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What is a 29er?

A 29er is just like a normal mountain bike but the wheels are 3 inches larger in diameter, making them the same size as a 700c road wheel. But don’t get all excited and think you can just throw 29er wheels on your current mountain bike. The frame and fork also have greater clearance to accommodate the larger wheel and tire size. These frames also offer taller riders a more natural and well proportioned geometry.


How does this effect the way the bike rides?

First, there is the obvious fact that a larger wheel can more easily roll over obstacles because of the decreased the approach angle on objects. A larger wheel also gives a more substantial contact patch in length. Having this larger contact patch increases cornering, straight line speed, and also prevents sinking into mud and sand. All of these facts sound great on paper, but does the bike feel better or is it just different? That is up to you to decide, but we feel it is better.

What does Gilad think?

“If you’re riding a 26″ hardtail I feel sorry for you. Once I really got into the 29er and tried to ride 26″ again all I felt was hatred and dispair. I am a SMALL guy and I look funny on the bike but it rides soo much better. I could do things I could never do on a 26″. If you’re still riding a ‘normal’ sized wheel come talk to me.”

What 29er bikes does lifecycle carry?

Niner Bikes Every bike this company makes is a 29er. From full suspension all mountain bikes to fully rigid hardtails.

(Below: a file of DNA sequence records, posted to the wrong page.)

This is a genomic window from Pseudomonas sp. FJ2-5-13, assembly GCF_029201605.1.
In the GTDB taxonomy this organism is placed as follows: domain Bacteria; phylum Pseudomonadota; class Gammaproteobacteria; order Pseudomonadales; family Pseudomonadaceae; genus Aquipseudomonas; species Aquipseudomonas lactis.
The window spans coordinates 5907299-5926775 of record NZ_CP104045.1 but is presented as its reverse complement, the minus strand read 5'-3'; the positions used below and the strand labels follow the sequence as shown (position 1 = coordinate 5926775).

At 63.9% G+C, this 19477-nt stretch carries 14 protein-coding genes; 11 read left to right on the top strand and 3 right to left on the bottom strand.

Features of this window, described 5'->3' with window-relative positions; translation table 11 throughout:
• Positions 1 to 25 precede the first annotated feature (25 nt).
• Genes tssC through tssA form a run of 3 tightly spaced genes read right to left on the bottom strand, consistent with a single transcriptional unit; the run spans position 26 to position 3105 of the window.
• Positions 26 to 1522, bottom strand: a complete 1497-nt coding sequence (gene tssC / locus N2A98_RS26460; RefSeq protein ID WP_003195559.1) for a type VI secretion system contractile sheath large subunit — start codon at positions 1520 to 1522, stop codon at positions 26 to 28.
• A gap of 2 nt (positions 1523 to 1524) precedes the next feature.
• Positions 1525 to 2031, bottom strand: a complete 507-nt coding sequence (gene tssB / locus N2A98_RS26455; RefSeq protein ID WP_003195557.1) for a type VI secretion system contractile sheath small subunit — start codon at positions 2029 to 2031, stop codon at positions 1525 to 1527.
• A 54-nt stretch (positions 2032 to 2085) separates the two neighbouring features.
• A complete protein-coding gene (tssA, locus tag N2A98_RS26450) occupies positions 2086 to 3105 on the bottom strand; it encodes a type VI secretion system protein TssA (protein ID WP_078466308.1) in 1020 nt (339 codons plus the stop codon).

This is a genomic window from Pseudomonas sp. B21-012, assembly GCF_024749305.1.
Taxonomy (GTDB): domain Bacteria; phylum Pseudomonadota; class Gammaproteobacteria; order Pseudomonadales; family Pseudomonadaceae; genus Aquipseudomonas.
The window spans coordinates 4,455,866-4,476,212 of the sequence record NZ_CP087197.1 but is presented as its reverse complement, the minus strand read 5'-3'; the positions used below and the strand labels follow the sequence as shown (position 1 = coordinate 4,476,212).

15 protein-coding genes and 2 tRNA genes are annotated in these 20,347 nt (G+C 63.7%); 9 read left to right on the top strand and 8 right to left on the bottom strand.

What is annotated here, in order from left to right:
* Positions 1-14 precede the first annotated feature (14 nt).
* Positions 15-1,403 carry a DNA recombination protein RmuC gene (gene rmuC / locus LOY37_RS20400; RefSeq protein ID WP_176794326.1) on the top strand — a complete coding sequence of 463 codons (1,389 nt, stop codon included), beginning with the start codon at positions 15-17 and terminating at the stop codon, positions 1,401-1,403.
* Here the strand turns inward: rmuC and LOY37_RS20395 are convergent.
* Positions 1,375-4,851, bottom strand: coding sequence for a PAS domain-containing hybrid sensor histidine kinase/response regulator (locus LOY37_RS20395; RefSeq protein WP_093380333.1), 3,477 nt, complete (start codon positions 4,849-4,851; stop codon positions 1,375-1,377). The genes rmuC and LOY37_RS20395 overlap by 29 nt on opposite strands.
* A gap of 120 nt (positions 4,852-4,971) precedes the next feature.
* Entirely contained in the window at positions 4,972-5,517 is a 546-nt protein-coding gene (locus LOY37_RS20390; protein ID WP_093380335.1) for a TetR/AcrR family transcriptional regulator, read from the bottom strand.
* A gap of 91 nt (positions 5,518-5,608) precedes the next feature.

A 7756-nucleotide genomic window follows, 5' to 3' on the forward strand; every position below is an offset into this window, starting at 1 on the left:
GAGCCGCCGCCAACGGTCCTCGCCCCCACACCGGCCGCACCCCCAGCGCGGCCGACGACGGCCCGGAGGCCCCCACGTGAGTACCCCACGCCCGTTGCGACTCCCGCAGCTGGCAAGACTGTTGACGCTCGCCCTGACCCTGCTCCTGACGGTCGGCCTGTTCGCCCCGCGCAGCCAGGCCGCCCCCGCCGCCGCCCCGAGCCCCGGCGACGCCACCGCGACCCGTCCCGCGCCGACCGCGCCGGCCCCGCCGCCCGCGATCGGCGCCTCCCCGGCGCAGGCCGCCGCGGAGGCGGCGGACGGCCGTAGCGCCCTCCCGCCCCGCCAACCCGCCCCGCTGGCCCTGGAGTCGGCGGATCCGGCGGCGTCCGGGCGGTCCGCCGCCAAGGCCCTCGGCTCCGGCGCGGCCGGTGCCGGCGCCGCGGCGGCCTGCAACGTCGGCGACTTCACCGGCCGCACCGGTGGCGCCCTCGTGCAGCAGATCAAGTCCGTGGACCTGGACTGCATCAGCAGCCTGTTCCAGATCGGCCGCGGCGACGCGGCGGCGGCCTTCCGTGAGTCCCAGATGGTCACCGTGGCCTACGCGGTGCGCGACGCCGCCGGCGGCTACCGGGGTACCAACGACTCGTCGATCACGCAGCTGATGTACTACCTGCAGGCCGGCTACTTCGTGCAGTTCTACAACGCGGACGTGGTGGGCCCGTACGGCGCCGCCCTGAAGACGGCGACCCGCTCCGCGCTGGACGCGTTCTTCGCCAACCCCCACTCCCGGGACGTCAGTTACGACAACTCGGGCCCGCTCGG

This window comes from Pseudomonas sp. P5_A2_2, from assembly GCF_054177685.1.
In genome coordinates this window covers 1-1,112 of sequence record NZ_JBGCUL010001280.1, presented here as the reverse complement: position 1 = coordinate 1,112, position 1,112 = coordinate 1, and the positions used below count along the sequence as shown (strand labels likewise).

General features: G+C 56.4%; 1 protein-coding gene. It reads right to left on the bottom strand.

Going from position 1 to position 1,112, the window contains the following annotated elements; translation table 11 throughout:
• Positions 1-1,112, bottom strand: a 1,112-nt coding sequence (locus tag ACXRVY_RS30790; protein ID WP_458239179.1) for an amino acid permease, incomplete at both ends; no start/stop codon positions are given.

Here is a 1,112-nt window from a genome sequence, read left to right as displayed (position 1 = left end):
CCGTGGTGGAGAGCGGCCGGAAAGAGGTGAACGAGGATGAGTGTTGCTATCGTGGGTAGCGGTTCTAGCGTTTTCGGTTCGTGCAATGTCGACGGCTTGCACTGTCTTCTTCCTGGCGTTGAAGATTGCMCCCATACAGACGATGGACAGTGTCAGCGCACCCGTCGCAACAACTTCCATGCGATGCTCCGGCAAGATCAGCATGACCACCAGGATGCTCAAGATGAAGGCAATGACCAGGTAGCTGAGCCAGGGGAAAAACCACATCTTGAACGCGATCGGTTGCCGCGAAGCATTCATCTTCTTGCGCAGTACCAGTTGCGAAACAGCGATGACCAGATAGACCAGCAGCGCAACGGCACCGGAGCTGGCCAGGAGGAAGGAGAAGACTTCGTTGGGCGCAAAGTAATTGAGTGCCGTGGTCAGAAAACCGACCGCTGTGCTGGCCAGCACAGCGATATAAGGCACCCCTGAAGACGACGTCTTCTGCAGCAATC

Kona World Kona carries a wide variety of 29er bikes but we feel that the Scandium Hardtail Big Unit is the most versitle and best riding bike in their line. With the options to run it as a single speed or geared it can easily go from a summer XC bike to a hassle-free winter mud slinger.

We also can get 29ers from:

Felt, Moots, and Jamis


This is what one of of our customers thinks about his Kona 29er:

Kona Kula Deluxe 2-9, The Dirty Little Secret, Reviewed

If you look around the Life Cycle community of riders, particularly those of the knobby tire persuasion, you will notice a particular frame that is taking the Eugene forest by storm and manages to take the spotlight away from the rest in the 29er category. That frame is the Kona Kula Deluxe 2-9, and I picked mine up about 2 months ago. I literally haven’t looked back since.

I’ve been a recreational Mtn. biker for about 10 years before I picked up the 2-9, with all of that time spent on the smaller 26″ wheels. My most recent setup prior to the Kula was a Giant NRS full suspension, outfitted with old XTR, Mavic Crossmax SLs, and straight/flat handlebars. It wasn’t all bad by older standards, but you know what they say… ‘what you don’t know won’t kill you.’ But it won’t help you either!;-) Last winter I pedaled my rig over to the guys at the Life Cycle Shop looking for some advice and some gut wrenching rides. I got to ridin’, but something was amiss about those pro-monkeys… They were all on 29’er single speeds! and grinning ear to ear. I was on that full suspension with a half smile partly due to the lactic acid build-up in my legs, but also because my rig looked and felt old in comparison after Gilad let me test his Kula 29’er for a stretch of single track. Gilad couldn’t believe I was pretty happy on that NRS, at least as stretched out as I was and with those flat bars. Truth be told, I didn’t know any different, and I came to understand just how bad my riding position was: I had a totally disengaged core, and was way out of balance, far too stretched out. I had pretty much discovered that I had been riding wrong for the last 10 friggin’ years!! And all this time I thought I had it dialed, nope.

Knowledge is pedal power: